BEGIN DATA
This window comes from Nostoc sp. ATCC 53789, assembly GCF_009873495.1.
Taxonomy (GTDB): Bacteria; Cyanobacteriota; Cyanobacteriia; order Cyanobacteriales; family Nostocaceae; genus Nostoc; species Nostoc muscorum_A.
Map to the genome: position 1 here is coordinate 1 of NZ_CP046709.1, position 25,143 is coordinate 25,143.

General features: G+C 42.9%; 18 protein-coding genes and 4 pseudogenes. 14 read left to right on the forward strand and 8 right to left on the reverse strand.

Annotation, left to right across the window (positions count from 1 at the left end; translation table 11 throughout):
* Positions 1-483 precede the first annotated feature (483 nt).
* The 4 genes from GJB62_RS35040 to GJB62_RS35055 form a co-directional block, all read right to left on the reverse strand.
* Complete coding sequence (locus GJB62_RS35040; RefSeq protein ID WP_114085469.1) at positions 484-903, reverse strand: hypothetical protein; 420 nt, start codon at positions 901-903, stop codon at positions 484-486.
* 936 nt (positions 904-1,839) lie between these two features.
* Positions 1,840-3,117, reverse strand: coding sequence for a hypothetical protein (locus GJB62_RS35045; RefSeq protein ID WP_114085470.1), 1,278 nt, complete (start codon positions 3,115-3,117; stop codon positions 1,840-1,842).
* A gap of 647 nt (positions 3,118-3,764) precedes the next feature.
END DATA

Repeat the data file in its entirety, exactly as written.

This window comes from Nostoc sp. ATCC 53789, assembly GCF_009873495.1.
Taxonomy (GTDB): Bacteria; Cyanobacteriota; Cyanobacteriia; order Cyanobacteriales; family Nostocaceae; genus Nostoc; species Nostoc muscorum_A.
Map to the genome: position 1 here is coordinate 1 of NZ_CP046709.1, position 25,143 is coordinate 25,143.

General features: G+C 42.9%; 18 protein-coding genes and 4 pseudogenes. 14 read left to right on the forward strand and 8 right to left on the reverse strand.

Annotation, left to right across the window (positions count from 1 at the left end; translation table 11 throughout):
* Positions 1-483 precede the first annotated feature (483 nt).
* The 4 genes from GJB62_RS35040 to GJB62_RS35055 form a co-directional block, all read right to left on the reverse strand.
* Complete coding sequence (locus GJB62_RS35040; RefSeq protein ID WP_114085469.1) at positions 484-903, reverse strand: hypothetical protein; 420 nt, start codon at positions 901-903, stop codon at positions 484-486.
* 936 nt (positions 904-1,839) lie between these two features.
* Positions 1,840-3,117, reverse strand: coding sequence for a hypothetical protein (locus GJB62_RS35045; RefSeq protein ID WP_114085470.1), 1,278 nt, complete (start codon positions 3,115-3,117; stop codon positions 1,840-1,842).
* A gap of 647 nt (positions 3,118-3,764) precedes the next feature.